Detention Center releases 2020 re-entry program numbers

The first year of Boyle County Detention Center’s 2020 re-entry programs for state inmates had a total of 83 inmates enrolled with an overall completion rate of 77.11%, according to Re-entry and Jail Programs Director James Hunn Jr.

In a letter sent to Jailer Brian Wofford, Hunn wrote, “I have been overwhelmed with gratitude in seeing our inmates complete the curriculum” for both of the jail’s re-entry programs. “I believe each inmate who completed the programs were given tools to successfully reintegrate into their communities.”

The programs’ mission is to “reintegrate former inmates into the community, public safety, lower jail cost and reduce jail recidivism through addressing the educational, employment, healthcare, housing, and family relationship needs of inmates re-entering society by providing support and connection to needed services in the community after release,” according to Hunn’s report.

The two programs used at the jail are Moral Reconation Therapy (MRT) and PORTAL New Direction which is a combination of Parolee Orientation Re-entry Training Assimilation Lesson (PORTAL) and New Direction, which is a “promising practice that took the place of Kentucky’s Prison to the Streets program.”

According to the report, 38 inmates signed up for the MRT program and 25 completed the course, for a completion rate of 65.79%.

There were 45 inmates who participated in the PORTALS New Direction program where 35 completed the course for an 86.67% completion rate.

A total of 13 inmates were either paroled or met MRS requirements prior to completion. One inmate was terminated from the MRT program when they were returned to the jail for rules violations, according to the report.

The MRT program “is a systematic treatment approach … increases moral reasoning. … It combines elements from a variety of psychological models to address clients’ ego, moral, social, and positive behavioral growth, and research has shown that this type of therapy can increase moral reasoning in adult drug and alcohol as well as juvenile offenders. In addiction recovery treatment, MRT takes the form of individual and group counseling, and uses prescribed homework assignments and structured group exercises to address seven basic treatment issues. This is a 12 step (6-9 months) long program and upon completion of the program 90 days is credited onto the inmate’s sentence.”

PORTAL New Direction, “Is a 16 Module, 19-hour long course that gives inmates the opportunity to learn valuable information to help have a successful reentry into society. If inmates leave the program prior to completion, they will be able to restart at their current module at their new facility/Parole office. This program helps promote good disciplinary behavior while incarcerated and give inmates incentive to become a productive citizen while earning (90) days credit upon completion.”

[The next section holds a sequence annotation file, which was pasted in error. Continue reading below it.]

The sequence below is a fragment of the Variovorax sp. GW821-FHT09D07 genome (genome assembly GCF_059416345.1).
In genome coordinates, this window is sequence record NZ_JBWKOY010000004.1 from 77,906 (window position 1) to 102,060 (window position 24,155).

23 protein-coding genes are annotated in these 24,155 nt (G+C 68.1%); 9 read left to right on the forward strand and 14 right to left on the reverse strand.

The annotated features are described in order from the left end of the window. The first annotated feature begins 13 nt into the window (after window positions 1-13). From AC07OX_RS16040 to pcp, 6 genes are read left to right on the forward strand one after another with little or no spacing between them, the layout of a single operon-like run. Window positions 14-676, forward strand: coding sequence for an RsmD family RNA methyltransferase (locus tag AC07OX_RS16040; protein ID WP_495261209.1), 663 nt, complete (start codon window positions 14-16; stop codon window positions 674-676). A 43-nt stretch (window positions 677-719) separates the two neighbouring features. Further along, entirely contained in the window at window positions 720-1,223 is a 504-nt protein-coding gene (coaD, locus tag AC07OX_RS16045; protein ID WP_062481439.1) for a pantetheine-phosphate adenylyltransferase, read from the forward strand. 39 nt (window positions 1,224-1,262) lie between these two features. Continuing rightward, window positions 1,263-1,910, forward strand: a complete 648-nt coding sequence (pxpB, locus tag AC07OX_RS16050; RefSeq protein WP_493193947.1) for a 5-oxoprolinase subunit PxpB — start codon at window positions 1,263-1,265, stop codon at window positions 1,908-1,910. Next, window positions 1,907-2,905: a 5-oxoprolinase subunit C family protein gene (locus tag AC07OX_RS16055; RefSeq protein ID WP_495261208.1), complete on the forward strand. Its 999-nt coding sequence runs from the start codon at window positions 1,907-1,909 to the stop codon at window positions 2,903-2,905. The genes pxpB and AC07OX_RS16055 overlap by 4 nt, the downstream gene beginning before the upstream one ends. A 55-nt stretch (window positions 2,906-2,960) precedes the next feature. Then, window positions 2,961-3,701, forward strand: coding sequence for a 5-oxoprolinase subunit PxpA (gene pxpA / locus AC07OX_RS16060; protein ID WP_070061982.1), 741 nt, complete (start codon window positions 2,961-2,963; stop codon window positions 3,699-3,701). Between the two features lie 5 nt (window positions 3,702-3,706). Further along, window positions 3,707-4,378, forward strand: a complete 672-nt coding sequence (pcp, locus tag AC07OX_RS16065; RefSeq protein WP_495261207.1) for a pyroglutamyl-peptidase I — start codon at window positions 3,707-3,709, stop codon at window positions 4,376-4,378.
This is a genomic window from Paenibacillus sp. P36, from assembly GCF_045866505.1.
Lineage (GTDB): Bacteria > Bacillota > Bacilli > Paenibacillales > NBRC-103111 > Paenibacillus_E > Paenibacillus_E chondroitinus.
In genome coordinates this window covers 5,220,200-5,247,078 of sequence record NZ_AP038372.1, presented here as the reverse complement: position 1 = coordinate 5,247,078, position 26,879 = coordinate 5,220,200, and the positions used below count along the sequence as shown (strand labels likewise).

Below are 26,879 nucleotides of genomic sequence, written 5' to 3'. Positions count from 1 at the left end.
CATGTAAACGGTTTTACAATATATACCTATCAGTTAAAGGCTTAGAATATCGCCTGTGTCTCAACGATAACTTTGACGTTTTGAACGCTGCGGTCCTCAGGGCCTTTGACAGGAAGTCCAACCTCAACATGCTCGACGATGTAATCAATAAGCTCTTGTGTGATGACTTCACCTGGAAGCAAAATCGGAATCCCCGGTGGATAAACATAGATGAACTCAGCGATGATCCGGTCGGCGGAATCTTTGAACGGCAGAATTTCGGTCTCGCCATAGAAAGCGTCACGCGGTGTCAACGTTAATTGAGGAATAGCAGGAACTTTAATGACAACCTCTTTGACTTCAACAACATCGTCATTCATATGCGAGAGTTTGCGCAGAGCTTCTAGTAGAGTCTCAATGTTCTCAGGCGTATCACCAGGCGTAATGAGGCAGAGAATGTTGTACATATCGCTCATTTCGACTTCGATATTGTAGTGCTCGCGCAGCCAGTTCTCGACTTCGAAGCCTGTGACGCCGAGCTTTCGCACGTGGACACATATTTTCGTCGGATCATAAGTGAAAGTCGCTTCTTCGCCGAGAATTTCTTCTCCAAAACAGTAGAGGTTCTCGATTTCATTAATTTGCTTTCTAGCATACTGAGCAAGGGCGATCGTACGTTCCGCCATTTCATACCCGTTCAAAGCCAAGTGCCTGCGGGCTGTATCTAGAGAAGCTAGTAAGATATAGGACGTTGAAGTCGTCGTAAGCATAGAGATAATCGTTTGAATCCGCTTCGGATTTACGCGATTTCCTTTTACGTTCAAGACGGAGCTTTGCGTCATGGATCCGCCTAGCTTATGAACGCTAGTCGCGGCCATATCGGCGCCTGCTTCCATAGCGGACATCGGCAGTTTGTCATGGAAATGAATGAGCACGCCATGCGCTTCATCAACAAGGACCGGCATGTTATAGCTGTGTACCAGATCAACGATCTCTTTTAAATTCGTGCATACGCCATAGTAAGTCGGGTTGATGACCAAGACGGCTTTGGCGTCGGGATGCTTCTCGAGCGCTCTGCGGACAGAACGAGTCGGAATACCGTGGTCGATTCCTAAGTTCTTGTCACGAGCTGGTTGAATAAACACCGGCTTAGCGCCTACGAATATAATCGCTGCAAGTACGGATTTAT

Another service that Hunn worked with inmates on was helping to get birth certificates for those who needed them for identification purposes once they are released from jail. In 2020, there were 23 inmates who needed this service and Hunn filed applications to the following states: Kentucky (16); California (1); Georgia (1); Illinois (1); Michigan (1); and Ohio (3).

Also, many inmates were in need of Social Security cards.

Hunn wrote, “Hard work was invested in obtaining birth certificates and social security cards (still awaiting instructions from the Social Security Office) for those inmates who need these vital documents. We know the lack of identification documents is a barrier to successful reentry if ex-offenders do not have them in their possession upon release.”

Currently, the local Social Security office is working to have the BCDC added to the Memorandum of Agreement with the Kentucky Department of Corrections as a facility that is authorized to request the cards for current inmates.

In addition to these programs, Hunn wrote that 15 books were purchased for the jail’s re-entry program “ranging from landscaping, diesel mechanics, veterinary, investing and farming” and recovery. The goal is to allow inmates to continue to educate themselves on possible career choices as they prepare to return home and find gainful employment,” Hunn wrote.

Wofford said, “I’m very pleased with the program. Our re-entry director James Hunn has done a tremendous job. He is the reason we have great results.”

Wofford said the re-entry program is currently offered just to state inmates who have completed the Substance Abuse Program (SAP). And all state inmates are men.

However, a new program for the county’s male and female inmates is scheduled to begin Feb. 15, as long as COVID-19 doesn’t interfer with the jail’s plans, he added. “I think we will be the second jail in the state that provides any treatment for women,” Wofford said.

Whereas the state re-entry program is funded through the jail’s canteen fund, the county program will be funded through a Shepherd’s House grant, he added.

“Our goal is to provide inmates the opportunity to be prepared for life outside the jail and reduce the chance of returning,” Wofford said. “We want the men and women leaving to be set up for success. I’m grateful I get to serve a community that wants to change its approach to how we do corrections.”